Tests and diagnosis

By Mayo Clinic Staff

You may go through testing so that your doctor can determine whether you have Fuchs' dystrophy. Testing may include:

  • Visual acuity. This is a basic standard test that is used during routine eye exams. You'll be asked to look at a chart with letters and numbers on it and read the characters. This test helps determine if your vision has worsened since your last exam.
  • Glare test. Similar to the vision acuity test, a bright light is directed at your eye while you read the characters on the chart. This test helps to determine if bright light reduces your ability to see. For example, if you notice you have a hard time seeing when you drive toward headlights at night, you'll probably have decreased visual acuity during the glare test.
  • Grade or guttata stage. Your doctor uses an optical microscope called a slit lamp to look inside your eye. Your doctor then examines the endothelial cells in your cornea. If there are irregularities, called guttae, on the back surface of the cornea, you may have Fuchs' dystrophy. After this exam, your Fuchs' dystrophy may be assigned a "grade" or "stage" of zero through five. This number indicates the severity of dystrophy. A zero means there's no disease while a five means much of your cornea is affected.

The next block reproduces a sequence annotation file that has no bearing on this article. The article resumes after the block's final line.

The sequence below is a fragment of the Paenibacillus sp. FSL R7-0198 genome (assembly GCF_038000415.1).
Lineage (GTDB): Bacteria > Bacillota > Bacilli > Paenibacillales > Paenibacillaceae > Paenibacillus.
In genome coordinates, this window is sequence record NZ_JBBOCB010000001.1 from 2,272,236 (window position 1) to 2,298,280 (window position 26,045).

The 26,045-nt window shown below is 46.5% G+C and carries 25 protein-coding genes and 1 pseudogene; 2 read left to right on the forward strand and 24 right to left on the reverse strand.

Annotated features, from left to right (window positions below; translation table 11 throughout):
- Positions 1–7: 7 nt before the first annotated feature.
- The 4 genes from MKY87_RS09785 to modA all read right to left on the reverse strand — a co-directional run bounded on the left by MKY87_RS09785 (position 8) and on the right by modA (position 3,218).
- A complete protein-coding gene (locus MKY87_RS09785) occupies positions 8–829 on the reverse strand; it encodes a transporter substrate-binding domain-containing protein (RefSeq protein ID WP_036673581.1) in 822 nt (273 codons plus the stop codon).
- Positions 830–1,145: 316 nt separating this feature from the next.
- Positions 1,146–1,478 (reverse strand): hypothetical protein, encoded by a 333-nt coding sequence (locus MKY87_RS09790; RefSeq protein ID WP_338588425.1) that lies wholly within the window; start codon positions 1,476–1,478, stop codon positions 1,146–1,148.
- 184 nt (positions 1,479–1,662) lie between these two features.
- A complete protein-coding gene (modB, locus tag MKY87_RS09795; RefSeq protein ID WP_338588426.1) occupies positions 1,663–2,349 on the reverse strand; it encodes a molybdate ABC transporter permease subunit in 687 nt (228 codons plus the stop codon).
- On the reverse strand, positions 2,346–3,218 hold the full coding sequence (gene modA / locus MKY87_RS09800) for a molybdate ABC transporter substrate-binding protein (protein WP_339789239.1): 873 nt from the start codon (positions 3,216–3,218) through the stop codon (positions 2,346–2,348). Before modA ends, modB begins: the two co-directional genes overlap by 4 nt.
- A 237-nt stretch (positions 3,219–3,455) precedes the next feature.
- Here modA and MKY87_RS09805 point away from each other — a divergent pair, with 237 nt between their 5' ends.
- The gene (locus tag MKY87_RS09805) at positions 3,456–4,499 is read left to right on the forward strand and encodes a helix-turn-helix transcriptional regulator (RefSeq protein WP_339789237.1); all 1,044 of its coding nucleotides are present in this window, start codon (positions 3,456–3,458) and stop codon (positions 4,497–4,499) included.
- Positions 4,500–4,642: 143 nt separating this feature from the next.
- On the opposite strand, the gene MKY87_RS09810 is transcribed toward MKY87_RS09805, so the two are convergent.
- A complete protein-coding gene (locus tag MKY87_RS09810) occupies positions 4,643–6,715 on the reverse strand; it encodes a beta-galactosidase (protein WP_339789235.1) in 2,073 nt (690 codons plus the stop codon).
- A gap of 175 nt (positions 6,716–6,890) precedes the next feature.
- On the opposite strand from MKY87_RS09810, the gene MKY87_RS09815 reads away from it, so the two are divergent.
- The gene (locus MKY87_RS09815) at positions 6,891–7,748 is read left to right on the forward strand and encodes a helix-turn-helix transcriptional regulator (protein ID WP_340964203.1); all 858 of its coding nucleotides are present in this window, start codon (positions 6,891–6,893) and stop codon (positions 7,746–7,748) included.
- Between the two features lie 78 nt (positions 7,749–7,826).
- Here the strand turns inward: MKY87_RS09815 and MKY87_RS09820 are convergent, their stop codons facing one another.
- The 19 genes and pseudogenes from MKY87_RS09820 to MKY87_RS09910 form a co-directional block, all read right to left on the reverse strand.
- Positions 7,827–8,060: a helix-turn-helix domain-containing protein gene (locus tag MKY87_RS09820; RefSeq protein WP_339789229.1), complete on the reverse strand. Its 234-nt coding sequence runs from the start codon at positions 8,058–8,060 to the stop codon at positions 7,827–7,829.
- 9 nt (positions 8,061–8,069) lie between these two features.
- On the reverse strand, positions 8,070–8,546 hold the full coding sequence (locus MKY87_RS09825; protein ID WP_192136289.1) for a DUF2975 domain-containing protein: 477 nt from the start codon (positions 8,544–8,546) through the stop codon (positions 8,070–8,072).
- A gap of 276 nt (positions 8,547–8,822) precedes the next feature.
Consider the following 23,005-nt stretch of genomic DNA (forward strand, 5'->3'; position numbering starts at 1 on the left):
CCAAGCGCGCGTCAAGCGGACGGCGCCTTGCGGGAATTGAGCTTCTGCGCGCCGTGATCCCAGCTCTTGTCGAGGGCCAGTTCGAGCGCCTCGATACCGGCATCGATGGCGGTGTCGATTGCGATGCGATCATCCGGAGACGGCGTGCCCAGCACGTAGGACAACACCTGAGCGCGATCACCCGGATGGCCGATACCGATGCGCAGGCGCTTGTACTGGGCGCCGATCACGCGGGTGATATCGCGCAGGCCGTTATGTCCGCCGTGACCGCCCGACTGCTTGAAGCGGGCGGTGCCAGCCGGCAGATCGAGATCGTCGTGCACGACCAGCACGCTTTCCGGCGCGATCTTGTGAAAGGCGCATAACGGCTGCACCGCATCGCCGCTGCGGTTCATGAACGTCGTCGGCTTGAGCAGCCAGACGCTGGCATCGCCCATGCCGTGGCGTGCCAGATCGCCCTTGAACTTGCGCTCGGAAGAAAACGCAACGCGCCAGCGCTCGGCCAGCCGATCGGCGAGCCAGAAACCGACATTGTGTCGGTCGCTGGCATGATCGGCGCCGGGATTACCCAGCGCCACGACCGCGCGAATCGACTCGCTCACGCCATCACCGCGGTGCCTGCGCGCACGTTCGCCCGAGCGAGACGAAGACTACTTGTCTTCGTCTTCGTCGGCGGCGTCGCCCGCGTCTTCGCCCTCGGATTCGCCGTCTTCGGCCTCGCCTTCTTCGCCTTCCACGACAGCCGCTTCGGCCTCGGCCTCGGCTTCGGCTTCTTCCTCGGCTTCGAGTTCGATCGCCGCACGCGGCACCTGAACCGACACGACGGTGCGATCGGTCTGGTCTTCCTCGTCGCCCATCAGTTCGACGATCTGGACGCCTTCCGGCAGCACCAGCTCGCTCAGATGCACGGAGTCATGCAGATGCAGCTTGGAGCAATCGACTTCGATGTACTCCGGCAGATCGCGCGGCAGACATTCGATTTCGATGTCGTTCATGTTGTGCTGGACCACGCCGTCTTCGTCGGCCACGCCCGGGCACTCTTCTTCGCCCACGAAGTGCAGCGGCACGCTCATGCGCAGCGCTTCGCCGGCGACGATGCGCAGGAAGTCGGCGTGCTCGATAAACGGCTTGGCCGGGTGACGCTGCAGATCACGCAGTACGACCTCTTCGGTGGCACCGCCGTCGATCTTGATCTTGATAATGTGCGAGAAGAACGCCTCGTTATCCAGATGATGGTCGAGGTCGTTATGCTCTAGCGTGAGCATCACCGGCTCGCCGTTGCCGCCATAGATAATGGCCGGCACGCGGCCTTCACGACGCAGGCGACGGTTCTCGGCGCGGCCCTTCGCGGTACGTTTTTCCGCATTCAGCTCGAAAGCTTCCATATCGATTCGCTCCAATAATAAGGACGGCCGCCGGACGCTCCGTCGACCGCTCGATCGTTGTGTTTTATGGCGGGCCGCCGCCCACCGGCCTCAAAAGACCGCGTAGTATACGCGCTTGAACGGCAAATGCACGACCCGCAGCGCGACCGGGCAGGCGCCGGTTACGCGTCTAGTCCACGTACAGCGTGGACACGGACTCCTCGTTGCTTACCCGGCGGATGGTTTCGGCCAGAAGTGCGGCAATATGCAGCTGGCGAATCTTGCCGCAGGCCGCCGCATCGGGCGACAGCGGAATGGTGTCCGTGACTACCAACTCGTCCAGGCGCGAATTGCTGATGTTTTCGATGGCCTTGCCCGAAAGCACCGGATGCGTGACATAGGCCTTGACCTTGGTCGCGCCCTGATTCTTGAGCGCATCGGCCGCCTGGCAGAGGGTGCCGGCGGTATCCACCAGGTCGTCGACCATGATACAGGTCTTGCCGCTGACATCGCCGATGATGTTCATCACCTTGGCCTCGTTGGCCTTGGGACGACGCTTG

• Corneal pressure test. Your doctor may numb your eyes with drops. Then your doctor will momentarily touch your eye with a special instrument that measures pressure within the eye.
  • Corneal thickness test. For this test, your doctor uses ultrasound to determine the thickness of your cornea. If your cornea is too thick, it could be the result of excess fluid that has caused the cornea to swell. This swelling is usually seen in people with moderately advanced Fuchs' dystrophy.
  • Corneal cell count. Your doctor may use a special instrument that records the size and shape of your endothelial cells. The instrument also measures the number of endothelial cells within a specific part of your cornea. A lower cell count usually correlates with advanced disease. This test is usually only done before eye surgery.
Jul. 16, 2011